Let me preface this by stating my relative cryptocurrency ignorance. I am always learning new things about how this technology works and this is very interesting to me. Okay, let’s get started.
On the first Saturday of 2019 the Ethereum Classic (ETC) cryptocurrency was hit by the dreaded 51 percent attack. To control the ledger – accounting book that keeps track of all transactions, kind of the entire appeal of Blockchain tech is that the ledger is distributed across the entire network of computing power – you need to control 51 percent of the network. The attack was executed as a coin sale for cash and then the ledger was reworked so that the perpetrators made off with the cash and the coin to the tune of $1-million over 15 similar transactions.
Don’t panic about Bitcoin, though. ETC is a spinoff of the proper Ethereum (ETH) and these smaller coins are at a far bigger risk to these attacks because of the smaller network. Also, with the dramatic decline in coin price, the cost of mining is reduced because many people leave the market. That effect also generates a lot of spare mining capacity that can be rented on the cheap, this is actually what makes these brute force attacks possible.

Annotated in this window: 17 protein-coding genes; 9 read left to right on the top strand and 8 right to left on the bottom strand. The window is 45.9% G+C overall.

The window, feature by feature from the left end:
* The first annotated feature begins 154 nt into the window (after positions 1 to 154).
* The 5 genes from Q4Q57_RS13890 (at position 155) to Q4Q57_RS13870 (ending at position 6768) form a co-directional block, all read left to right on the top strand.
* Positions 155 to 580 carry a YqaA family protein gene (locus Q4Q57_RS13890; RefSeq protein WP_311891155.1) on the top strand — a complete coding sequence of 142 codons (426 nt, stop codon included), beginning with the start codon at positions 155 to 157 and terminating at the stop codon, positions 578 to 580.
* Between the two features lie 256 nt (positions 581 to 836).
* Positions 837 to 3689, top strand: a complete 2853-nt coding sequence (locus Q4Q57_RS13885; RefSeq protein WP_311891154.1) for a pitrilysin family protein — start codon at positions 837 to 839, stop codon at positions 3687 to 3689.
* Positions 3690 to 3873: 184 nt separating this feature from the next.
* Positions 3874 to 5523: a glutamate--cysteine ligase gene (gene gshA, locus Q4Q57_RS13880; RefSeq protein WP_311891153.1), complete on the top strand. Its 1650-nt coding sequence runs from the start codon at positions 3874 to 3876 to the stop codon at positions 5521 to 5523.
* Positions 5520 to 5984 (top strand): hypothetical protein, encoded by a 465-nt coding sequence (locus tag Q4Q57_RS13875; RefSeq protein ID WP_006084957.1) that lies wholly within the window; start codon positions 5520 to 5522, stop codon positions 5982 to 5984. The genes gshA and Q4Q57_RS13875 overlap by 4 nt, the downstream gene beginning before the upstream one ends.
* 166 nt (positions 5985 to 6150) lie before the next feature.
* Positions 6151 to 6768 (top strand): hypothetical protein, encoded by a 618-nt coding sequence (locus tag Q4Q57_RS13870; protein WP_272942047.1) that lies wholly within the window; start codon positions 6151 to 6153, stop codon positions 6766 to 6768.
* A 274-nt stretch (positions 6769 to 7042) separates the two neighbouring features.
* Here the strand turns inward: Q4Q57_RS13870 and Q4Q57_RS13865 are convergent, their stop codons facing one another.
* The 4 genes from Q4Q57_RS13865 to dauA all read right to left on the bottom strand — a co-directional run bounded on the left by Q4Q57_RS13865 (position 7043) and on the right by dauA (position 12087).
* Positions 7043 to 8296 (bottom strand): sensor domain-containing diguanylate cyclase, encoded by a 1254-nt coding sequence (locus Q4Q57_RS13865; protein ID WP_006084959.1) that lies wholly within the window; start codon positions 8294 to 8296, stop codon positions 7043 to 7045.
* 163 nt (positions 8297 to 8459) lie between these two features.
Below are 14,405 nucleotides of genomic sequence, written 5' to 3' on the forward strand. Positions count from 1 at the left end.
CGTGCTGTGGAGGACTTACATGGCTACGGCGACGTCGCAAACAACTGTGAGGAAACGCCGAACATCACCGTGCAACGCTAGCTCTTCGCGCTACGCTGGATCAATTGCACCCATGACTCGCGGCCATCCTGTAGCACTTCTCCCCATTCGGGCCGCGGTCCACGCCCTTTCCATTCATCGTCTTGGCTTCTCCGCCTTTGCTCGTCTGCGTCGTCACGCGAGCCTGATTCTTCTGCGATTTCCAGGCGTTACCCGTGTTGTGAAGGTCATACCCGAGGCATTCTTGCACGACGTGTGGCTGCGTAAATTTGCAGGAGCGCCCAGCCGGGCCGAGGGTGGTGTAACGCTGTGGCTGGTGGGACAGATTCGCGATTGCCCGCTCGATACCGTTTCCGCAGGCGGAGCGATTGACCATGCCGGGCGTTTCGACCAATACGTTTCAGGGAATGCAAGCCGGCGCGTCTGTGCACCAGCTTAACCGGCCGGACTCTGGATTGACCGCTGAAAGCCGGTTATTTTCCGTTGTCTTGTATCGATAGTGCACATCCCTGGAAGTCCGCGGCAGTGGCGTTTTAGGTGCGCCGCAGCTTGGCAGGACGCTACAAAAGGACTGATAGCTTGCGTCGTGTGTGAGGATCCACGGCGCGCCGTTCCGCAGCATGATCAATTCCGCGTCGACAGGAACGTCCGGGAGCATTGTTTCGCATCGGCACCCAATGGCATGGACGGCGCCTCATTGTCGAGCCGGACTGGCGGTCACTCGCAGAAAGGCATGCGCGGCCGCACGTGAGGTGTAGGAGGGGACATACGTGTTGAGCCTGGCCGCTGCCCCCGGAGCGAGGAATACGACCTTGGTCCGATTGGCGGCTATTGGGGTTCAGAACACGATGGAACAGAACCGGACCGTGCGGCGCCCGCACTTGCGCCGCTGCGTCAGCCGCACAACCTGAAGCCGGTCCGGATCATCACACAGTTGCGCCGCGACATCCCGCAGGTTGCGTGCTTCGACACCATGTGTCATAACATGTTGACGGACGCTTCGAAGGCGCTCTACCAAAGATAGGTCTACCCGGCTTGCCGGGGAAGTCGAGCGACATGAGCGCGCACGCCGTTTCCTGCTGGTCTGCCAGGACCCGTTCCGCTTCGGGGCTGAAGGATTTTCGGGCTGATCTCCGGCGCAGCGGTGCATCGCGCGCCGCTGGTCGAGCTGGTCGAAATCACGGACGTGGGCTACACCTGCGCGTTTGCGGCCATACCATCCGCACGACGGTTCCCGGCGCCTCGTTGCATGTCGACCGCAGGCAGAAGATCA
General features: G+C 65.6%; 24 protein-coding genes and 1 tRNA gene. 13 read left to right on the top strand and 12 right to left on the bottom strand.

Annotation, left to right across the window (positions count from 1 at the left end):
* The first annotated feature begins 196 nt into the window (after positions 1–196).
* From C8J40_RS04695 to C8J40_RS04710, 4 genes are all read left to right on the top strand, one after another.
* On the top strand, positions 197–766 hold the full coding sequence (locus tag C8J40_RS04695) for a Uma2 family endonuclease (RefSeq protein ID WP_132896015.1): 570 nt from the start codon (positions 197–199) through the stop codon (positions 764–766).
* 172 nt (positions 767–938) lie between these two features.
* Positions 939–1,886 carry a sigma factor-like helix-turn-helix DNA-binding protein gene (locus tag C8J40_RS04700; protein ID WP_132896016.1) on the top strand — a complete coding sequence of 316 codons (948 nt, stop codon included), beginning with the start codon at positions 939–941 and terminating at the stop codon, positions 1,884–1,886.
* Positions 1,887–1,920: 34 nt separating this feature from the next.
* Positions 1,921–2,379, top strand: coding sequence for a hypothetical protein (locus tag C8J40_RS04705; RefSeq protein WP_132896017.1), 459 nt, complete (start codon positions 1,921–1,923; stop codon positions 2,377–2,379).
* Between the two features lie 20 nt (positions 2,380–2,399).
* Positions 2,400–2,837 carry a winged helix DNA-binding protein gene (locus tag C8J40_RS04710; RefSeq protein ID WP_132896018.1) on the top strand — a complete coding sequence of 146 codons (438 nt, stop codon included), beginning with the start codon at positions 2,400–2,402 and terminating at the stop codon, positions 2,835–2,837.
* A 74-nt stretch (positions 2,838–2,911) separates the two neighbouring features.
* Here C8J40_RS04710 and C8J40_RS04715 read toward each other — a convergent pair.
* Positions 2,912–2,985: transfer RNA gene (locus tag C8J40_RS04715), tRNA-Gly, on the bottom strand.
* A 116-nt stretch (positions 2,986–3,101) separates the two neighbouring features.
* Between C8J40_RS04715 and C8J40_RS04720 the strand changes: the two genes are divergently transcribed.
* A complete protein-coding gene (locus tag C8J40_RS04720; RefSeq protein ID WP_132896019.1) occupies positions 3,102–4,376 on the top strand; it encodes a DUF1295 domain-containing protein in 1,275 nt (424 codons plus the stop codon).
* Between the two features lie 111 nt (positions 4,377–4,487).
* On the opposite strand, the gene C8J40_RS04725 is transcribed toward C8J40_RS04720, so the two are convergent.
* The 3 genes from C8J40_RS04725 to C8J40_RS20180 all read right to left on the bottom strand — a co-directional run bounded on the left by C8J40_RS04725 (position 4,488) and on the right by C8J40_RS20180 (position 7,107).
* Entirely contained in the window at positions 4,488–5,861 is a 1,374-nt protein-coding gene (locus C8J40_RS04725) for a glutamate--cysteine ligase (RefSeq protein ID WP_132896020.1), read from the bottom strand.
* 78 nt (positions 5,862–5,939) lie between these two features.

While the knee-jerk reaction is always to panic and resort to the old ways, casting off blockchain technology as the eventual savior of our administrative tasks, it is better for us to learn the pitfalls of these systems and recalculate our approach. I’m sure that this latest attack will open the eyes of many enthusiastic investors (if there are any left after the value shedding in 2018) and wise them up to the dangers of smaller coins.
Bitcoin is almost immune to this specific problem as well as ETH, but smaller currencies were defrauded of around $20-million last year. There’s now a call for exchanges to stop listing these smaller, more vulnerable coins. Be careful out there and don’t take too many risks with small coins.